A ten-year study of color-banded Ocellated Antbirds (Phaenostictus mcleannani) on Barro Colorado Island, Panama, showed that they persistently follow army ants for arthropods flushed by the ants. Dominant over the smaller antbirds that follow ants, they take the best zone low over the center of an ant swarm and drop to the ground for prey. They rest and preen for long periods of maintenance behavior each day, probably because as dominant birds they get food easily. Alarm behavior is similar to that of other antbirds. Agonistic behavior contrasts with other antbirds in having a silent challenging display and an unusually wide spectrum of submissive calls and postures. Courtship is mainly courtship feeding and singing; monogamous mates stay together for years.

The nest is probably sunk in the ground between tree buttresses. Males incubate in the morning and late afternoon, females in the early afternoon and at night. Males and females feed nestlings and fledglings. Pairs renest repeatedly during the rainy season, April to December, but nest predation is high. Young are feeding themselves a month after appearing at swarms with their parents, but then irregularly stay with their parents up to several months (females) or years (males). Loose patrilineal clans form, in which gene transfer between clans is mainly by movement of young females. Daughters-in-law are tolerated. Clan members sometimes forage together, but use much submissive display. They close ranks or “bunch” in disputes with other pairs or clans. The social system is somewhat like that of chimpanzee groups and perhaps like that of early man—two other dominant animals dependent on local and varying sources of food.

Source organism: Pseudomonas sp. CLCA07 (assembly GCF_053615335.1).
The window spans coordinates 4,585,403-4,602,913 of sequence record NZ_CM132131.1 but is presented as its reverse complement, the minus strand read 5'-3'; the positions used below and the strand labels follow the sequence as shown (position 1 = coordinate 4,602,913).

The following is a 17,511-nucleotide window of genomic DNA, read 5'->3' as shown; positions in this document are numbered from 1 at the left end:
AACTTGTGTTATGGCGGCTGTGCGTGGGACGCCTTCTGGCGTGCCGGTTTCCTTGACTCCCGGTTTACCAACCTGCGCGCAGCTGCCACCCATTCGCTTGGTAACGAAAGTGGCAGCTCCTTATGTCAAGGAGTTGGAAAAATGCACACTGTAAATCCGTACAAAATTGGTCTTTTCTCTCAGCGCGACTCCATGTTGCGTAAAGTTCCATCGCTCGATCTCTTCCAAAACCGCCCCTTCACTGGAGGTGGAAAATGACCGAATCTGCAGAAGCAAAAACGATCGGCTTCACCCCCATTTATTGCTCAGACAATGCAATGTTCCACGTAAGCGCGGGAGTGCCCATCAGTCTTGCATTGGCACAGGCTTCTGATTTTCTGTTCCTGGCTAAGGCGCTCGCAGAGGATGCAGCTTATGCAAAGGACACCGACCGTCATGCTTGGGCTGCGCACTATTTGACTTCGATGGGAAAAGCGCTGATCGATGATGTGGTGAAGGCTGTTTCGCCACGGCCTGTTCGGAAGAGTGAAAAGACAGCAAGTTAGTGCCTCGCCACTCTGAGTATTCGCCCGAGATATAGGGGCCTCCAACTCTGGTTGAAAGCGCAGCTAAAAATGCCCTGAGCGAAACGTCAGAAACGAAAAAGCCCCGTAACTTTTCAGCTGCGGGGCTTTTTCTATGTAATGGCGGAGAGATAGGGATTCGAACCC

The clan system permits complete overlap of home ranges of pairs. The parental pair in an area tends to dominate trespassing pairs and their own offspring. This social system permits great local concentration over good ant swarms. It is facilitated by tolerance for related birds, silent (and thus less disturbing) challenging, and by a wide variety of submissive displays. The Ocellated Antbirds on Barro Colorado concentrated at ant swarms on escarpment zones near the center of the island. Even with these concentrations, however, the species declined to near extirpation between 1960 and 1971.


Displaying 21 - 30 from the 644 total records